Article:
VERY PLEASANT AFTERNOON: We are enjoying a mostly sunny across Alabama this afternoon; the sun is filtered by bands of high, thin cirrus clouds. Temperatures are in the 57-67 degree range, a little above average for the first of February. Tonight will be clear with a low between 33 and 43 degrees.
Tomorrow will be another sunny, pleasant day with highs in the 60s and low 70s.
THE ALABAMA WEEKEND: The weekend begins with dry, pleasant day Saturday with a high in the 65-75 degree range. Clouds will increase late in the day, and wet weather returns Sunday with occasional rain. The air will be cool and stable, so there is no risk of severe storms, and probably very little thunder. In fact, the latest model data suggests North Alabama will hold in the 40s all day with clouds and rain.
Some lingering light rain is possible Monday… rain totals for the event will likely be in the 1/2 to one inch range.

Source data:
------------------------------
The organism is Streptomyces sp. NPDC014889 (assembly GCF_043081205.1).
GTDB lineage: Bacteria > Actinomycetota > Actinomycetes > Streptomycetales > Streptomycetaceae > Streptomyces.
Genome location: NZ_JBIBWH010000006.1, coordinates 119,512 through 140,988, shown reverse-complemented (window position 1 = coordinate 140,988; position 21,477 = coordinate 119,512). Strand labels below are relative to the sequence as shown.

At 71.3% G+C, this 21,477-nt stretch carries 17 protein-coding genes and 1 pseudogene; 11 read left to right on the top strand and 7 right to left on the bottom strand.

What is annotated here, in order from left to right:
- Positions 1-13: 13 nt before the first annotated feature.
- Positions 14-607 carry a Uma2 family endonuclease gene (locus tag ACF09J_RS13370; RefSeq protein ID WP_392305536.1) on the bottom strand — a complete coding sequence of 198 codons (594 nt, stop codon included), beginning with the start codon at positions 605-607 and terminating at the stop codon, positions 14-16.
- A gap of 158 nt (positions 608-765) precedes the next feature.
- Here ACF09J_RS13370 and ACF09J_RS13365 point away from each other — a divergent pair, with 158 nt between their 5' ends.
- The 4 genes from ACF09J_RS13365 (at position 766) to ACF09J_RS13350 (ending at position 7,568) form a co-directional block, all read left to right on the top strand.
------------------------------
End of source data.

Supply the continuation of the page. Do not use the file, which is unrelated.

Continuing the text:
REST OF NEXT WEEK: For now the rest of next week looks dry with seasonal temperatures; highs in the 50s and 60s. Rain will likely return at some point over the following weekend (February 10-11)… See the video briefing for maps, graphics, and more details.
ON THIS DATE IN 1955: Seen first as a “well-defined cone-shaped funnel” over the Mississippi River, this F3 tornado cut a path from Commerce Landing to Clark in northeastern Mississippi. This tornado killed 20 and injured at least 141 individuals. Most of the deaths were in a plantation school.
ON THIS DATE IN 1996: A winter storm moved into the Deep South. A period of freezing rain followed by light snow brought traffic to a complete standstill across North Alabama. Ice accumulations up to 1 inch downed numerous trees and caused power outages. A number of chicken houses in the northern part of the state collapsed under the weight of the ice and snow. Ice and snow accumulations varied widely with some of the highest amounts reported in the 1 to 3 inch range.
Look for the next video briefing here by 6:00 a.m. tomorrow…
About the Author (Author Profile)
James Spann is one of the most recognized and trusted television meteorologists in the industry. He holds the AMS CCM designation and television seals from the AMS and NWA. He is a past winner of the Broadcast Meteorologist of the Year from both professional organizations.
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